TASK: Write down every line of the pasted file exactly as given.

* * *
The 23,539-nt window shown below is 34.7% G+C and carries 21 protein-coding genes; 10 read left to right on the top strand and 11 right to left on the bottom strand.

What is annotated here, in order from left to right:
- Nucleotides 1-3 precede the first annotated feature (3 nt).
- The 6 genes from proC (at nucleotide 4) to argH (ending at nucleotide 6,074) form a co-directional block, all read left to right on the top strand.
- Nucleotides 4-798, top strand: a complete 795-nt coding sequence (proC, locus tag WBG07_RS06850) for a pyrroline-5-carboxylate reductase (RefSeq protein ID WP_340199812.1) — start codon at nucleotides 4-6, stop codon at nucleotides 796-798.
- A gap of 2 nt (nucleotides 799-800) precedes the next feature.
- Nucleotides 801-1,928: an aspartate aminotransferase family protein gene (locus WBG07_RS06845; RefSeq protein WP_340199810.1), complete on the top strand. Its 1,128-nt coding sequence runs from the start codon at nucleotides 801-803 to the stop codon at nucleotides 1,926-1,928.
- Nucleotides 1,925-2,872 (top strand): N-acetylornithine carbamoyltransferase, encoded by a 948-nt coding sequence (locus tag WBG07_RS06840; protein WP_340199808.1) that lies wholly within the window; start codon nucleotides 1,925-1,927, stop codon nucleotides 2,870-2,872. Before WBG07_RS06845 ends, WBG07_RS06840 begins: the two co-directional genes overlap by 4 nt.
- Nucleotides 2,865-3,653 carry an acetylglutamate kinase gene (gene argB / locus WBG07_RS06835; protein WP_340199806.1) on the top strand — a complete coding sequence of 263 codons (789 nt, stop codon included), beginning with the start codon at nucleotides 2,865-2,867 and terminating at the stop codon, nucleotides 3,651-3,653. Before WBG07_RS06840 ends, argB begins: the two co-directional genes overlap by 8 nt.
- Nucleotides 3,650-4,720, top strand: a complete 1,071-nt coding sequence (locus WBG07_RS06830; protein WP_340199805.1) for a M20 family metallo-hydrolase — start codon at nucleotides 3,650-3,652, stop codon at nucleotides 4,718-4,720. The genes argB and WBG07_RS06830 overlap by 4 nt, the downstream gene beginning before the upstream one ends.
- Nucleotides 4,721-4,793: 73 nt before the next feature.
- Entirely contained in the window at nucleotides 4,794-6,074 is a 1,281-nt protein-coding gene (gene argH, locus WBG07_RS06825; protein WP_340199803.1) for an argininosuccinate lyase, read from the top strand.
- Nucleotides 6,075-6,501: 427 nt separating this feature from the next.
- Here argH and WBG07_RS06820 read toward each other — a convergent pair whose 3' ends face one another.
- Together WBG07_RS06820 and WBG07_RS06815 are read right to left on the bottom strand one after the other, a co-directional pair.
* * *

The 23,539-nt window shown below is 34.7% G+C and carries 21 protein-coding genes; 10 read left to right on the top strand and 11 right to left on the bottom strand.

What is annotated here, in order from left to right:
- Nucleotides 1-3 precede the first annotated feature (3 nt).
- The 6 genes from proC (at nucleotide 4) to argH (ending at nucleotide 6,074) form a co-directional block, all read left to right on the top strand.
- Nucleotides 4-798, top strand: a complete 795-nt coding sequence (proC, locus tag WBG07_RS06850) for a pyrroline-5-carboxylate reductase (RefSeq protein ID WP_340199812.1) — start codon at nucleotides 4-6, stop codon at nucleotides 796-798.
- A gap of 2 nt (nucleotides 799-800) precedes the next feature.
- Nucleotides 801-1,928: an aspartate aminotransferase family protein gene (locus WBG07_RS06845; RefSeq protein WP_340199810.1), complete on the top strand. Its 1,128-nt coding sequence runs from the start codon at nucleotides 801-803 to the stop codon at nucleotides 1,926-1,928.
- Nucleotides 1,925-2,872 (top strand): N-acetylornithine carbamoyltransferase, encoded by a 948-nt coding sequence (locus tag WBG07_RS06840; protein WP_340199808.1) that lies wholly within the window; start codon nucleotides 1,925-1,927, stop codon nucleotides 2,870-2,872. Before WBG07_RS06845 ends, WBG07_RS06840 begins: the two co-directional genes overlap by 4 nt.
- Nucleotides 2,865-3,653 carry an acetylglutamate kinase gene (gene argB / locus WBG07_RS06835; protein WP_340199806.1) on the top strand — a complete coding sequence of 263 codons (789 nt, stop codon included), beginning with the start codon at nucleotides 2,865-2,867 and terminating at the stop codon, nucleotides 3,651-3,653. Before WBG07_RS06840 ends, argB begins: the two co-directional genes overlap by 8 nt.
- Nucleotides 3,650-4,720, top strand: a complete 1,071-nt coding sequence (locus WBG07_RS06830; protein WP_340199805.1) for a M20 family metallo-hydrolase — start codon at nucleotides 3,650-3,652, stop codon at nucleotides 4,718-4,720. The genes argB and WBG07_RS06830 overlap by 4 nt, the downstream gene beginning before the upstream one ends.
- Nucleotides 4,721-4,793: 73 nt before the next feature.
- Entirely contained in the window at nucleotides 4,794-6,074 is a 1,281-nt protein-coding gene (gene argH, locus WBG07_RS06825; protein WP_340199803.1) for an argininosuccinate lyase, read from the top strand.
- Nucleotides 6,075-6,501: 427 nt separating this feature from the next.
- Here argH and WBG07_RS06820 read toward each other — a convergent pair whose 3' ends face one another.
- Together WBG07_RS06820 and WBG07_RS06815 are read right to left on the bottom strand one after the other, a co-directional pair.